Shell Recycling

Shell Donor



Does it have to be oyster shell?
Nope!! Any shell will do... clam, oyster, scallop, etc.

Do I have to clean the shell?
Nope — all sanitation is done on our end.

Can you pick up from my establishment?
Yes — If you are within our pick-up range, we can work out a schedule!

The Shinnecock Bay Restoration Program has launched a Shell Recycling Program with local participating restaurants and festivals.

Why do we need shell?

One of the most important requirements for oyster restoration is dried-out shell. Oyster larvae need a hard substrate, or bottom, in order to settle and grow. ShiRP uses dried surf clam shell, and oyster shell, in both our lab hatchery and in the field.

At our Southampton marine laboratory, we are conditioning adult oysters, or broodstock, to produce new generations of young. Once the adult oysters spawn, they must be able to settle on hard substrate. Dried shell is one of the best materials to use, and is natural to the ecosystem. By filling large mesh bags with hundreds of individually dried shell, we create "shellbags" which are then placed in large tubs where oyster larvae floats, settles, and then grows. These shellbags are eventually deployed into Shinnecock Bay.

In October 2017, ShiRP received permission to construct several small-scale oyster reefs  in Western Shinnecock Bay. But to build new reefs, we needed to find a source of shell. We began partnering with local restaurants and festivals to establish a Shell Recycling Program!

What do we do with the shell?

After collecting shell from one of our participating businesses, the shell undergoes a 6-month sanitation process. We then bundle the shell pieces together and set larval oysters on them at Stony Brook University's Marine Station in Southampton. (Note: larval oysters are also known as "spat"). When the oysters are big enough to survive in the bay, we install the bags at one of our reef locations.

If a snorkeler or fisherman happens upon a reef, they may mistake it for a jumble of shells; however, these artificial reefs provide the perfect environment for all sorts of life, such as filter-feeding bivalves and larval fish. By building up this habitat for local wildlife, we are furthering our organization's missions of increasing the biodiversity and improving the water quality of our beautiful bay!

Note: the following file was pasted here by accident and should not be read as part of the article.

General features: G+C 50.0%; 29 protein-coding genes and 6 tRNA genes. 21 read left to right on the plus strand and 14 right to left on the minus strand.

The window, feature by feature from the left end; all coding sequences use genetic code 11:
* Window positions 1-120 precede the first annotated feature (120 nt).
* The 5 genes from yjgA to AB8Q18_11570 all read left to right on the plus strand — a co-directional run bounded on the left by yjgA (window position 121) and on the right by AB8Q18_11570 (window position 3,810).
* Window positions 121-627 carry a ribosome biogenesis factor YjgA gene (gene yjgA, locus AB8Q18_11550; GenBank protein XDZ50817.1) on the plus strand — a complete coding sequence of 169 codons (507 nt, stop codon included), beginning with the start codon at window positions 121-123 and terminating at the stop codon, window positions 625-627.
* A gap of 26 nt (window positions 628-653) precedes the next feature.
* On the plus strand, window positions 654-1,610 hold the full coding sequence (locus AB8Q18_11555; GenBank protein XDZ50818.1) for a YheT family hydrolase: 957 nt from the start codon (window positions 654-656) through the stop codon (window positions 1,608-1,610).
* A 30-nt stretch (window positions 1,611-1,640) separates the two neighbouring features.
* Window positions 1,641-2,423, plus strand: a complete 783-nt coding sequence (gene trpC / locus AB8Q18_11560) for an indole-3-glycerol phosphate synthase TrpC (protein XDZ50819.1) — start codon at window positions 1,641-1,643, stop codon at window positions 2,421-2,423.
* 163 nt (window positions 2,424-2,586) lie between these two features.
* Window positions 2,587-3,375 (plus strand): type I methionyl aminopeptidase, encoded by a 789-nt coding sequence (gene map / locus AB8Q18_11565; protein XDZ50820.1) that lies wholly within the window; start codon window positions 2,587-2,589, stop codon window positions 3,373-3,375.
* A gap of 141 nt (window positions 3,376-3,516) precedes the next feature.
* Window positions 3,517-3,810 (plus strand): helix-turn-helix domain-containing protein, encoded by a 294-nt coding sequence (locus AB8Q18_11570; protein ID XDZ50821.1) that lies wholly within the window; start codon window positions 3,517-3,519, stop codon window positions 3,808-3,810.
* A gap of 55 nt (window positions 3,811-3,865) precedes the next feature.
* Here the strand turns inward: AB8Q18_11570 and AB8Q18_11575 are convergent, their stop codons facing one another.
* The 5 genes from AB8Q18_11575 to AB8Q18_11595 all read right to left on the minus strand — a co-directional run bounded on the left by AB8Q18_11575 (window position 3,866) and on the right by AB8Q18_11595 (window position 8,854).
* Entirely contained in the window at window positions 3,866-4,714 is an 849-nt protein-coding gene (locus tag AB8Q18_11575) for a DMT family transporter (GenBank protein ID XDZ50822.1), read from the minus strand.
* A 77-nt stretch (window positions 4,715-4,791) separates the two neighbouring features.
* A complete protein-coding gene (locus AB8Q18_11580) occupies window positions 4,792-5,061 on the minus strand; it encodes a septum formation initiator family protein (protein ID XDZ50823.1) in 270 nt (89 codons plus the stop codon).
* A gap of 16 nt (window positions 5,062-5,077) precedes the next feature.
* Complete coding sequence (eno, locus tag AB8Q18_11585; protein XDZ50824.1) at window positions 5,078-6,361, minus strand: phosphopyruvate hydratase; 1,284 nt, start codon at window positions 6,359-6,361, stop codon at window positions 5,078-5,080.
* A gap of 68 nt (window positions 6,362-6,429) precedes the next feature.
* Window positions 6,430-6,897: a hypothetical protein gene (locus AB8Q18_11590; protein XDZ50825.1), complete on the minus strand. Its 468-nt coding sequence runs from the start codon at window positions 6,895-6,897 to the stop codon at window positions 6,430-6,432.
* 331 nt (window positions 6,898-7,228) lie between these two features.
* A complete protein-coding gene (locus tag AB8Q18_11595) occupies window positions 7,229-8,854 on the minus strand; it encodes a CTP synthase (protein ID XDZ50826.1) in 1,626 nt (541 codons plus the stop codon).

A Win-Win

Typically, restaurants and oyster festivals around Long Island throw used shell in the trash. Donating shell to ShiRP doesn't just help with local restoration efforts; it reduces landfill waste and creates meaningful partnerships with the local business community, too!

How much progress has been made?

We started the program in September 2017, since then, we have collected over 2500 gallons of shell which has all been used to construct our living oyster reefs. 

Seeking Partners!

If you are interested in donating shell, please contact us at

Thank you to all of our current and former partners:

Haskell's Seafood
Haskell's Seafood
4603 Middle Country Road
Calverton, NY 11933

Blue Revolution Raw Bar
Blue Revolution
1019 Fort Salonga Road
Northport, NY 11768

The Steam Room
The Steam Room
4 E Broadway
Port Jefferson, NY 11777
(631) 928-6690

The Walrus and The Carpenter's Traveling Oyster Company
The Walrus and The Carpenter's Traveling Oyster Company


BLue Island Oysters
Blue Island Oysters
136 Atlantic Ave
West Sayville, New York 11796
(631) 563-1330

PJ Lobster House
PJ Lobster House
1 N Country Rd
Port Jefferson, NY, 11777
(631) 473-1143



Pentimento Restaurant and Lounge
93 Main St
Stony Brook, NY 11790
(631) 689-7755

Seatuck Environmental Association
Half Shells for Habitat
We are a recipient of Seatuck Environmental Association's Half Shell for Habitat Program! Read more here:

2018 shell 1 2018 shell 2

oyster shells oyster shells 2

2018 shell 3  2018 shell 4

2018 shell